My H-Investment: I really like my dermatologist and that makes it very easy to comply, so find one that you like. My H=W formula, Compliance = Wealth. Between my annual visits to the dermatologist, I find it challenging to remember what was where and for how long. A picture is worth a thousand words, so if you have an area of the skin that concerns you or your family, or find it difficult to monitor, take a picture of it. This will make it easy to examine your skin head-to-toe every month. Newborns should not be in the sun, but check them too. When in doubt, ask. Any concerns about changes in your skin or your family members’ skin should promptly be brought to the attention of your physician and/or a dermatologist. Not all physicians’ knowledge are equal on dermatologic disease, so do your homework (Murase, 2015). Melanoma for example, if diagnosed early can be curable, but if not recognized can be hard to treat, and spread and advance to other parts of the body, and become fatal (Skin Cancer Foundation, n.d.).
History of this H-Investment: Recommendations: Red flags which may indicate skin cancer can be remembered using the ABCDE system: A, asymmetry; B, irregular borders; C, color; D, diameter; and E, evolving. The Skin Cancer Foundation and the American Dermatological Association both recommend skin screening/examination at least annually by a qualified physician.
Are you investing enough? Do you know your ABCDEs? By considering your H-Asset, Family Wealth (Sun Insurance), as carefully as you would consider your own financial nest egg, you will improve your family health and never have it run out. This will lead you to significant returns and dividends on your “investment”!
LEARN HOW “H-INVESTMENTS” CAN MAKE A HEALTHIER YOU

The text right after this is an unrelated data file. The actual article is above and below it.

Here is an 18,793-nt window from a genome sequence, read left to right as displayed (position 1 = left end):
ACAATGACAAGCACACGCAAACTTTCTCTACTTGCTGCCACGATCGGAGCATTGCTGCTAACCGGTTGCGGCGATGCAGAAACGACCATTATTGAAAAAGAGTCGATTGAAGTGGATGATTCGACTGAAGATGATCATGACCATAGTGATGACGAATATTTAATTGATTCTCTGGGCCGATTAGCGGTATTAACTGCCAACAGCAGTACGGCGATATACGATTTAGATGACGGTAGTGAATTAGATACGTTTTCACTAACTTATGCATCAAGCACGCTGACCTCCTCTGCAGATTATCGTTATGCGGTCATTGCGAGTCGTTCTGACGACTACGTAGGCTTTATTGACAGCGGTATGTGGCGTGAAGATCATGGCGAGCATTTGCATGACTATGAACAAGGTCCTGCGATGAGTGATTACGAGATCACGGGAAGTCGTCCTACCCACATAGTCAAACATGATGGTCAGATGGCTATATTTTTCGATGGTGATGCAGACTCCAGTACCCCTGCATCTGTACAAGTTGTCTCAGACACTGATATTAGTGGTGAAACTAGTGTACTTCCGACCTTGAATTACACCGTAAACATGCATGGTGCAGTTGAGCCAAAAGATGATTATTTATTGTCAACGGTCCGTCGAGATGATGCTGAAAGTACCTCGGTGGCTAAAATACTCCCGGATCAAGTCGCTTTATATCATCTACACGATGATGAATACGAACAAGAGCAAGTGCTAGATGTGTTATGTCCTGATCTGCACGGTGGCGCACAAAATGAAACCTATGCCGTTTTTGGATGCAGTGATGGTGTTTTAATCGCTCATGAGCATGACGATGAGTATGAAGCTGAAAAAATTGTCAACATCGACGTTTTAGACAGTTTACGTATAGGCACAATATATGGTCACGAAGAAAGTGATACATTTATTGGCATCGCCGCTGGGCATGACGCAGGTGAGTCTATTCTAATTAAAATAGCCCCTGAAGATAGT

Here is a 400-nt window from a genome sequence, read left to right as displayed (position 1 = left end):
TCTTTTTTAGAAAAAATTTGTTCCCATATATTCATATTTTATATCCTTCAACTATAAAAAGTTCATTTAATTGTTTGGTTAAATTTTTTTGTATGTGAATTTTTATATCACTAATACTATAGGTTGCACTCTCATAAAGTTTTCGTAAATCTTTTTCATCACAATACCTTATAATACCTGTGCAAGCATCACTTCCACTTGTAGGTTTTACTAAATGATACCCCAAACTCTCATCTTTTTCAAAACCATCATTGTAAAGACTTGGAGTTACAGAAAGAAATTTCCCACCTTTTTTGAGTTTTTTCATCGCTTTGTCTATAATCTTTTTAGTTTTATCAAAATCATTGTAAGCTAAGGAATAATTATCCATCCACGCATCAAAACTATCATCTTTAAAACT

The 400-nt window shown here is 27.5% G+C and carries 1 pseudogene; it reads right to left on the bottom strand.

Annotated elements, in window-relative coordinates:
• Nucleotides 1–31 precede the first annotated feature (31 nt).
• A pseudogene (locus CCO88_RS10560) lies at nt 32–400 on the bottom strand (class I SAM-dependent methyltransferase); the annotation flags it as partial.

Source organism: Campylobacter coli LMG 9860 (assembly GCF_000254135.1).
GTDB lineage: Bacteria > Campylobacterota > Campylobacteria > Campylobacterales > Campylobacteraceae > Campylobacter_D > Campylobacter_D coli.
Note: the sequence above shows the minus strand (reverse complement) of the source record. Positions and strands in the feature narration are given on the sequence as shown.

What you invest in your health IS an important decision, and Dr. Lisa Williams can help you organize, prioritize, and maximize your H-Investments, using her unique Health=Wealth concept that will create health and balance, and empower you to invest and manage your own H-Portfolio. Take that first step and invest in your health and Contact Lisa today to schedule a free 15-minute phone, in person, or Skype consultation to discuss your individual health concerns. For over 30 years, Lisa has been helping people successfully overcome and manage a wide variety of ailments and conditions such as sleeping problems, stress management, digestive problems, sports injuries, orthopedic issues and musculoskeletal problems, among others.
About Lisa’s Fund Your Health Blog
Lisa developed the Fund Your Health Blog to inspire people to achieve their health and wellness goals, by sharing what she has learned throughout her career and from her own personal journey. With Lisa’s relentless pursuit to restore the natural healing process, she reviews specific health assets (H-Assets) and recommends sound health investments (H-Investments) for building health dividends (H-Dividends) that are the key to a healthy lifestyle and will pay off in years to come. Yes, it is all about the H’s in her Health Portfolio. Using her approach will empower you to find your own solutions for a healthy lifestyle.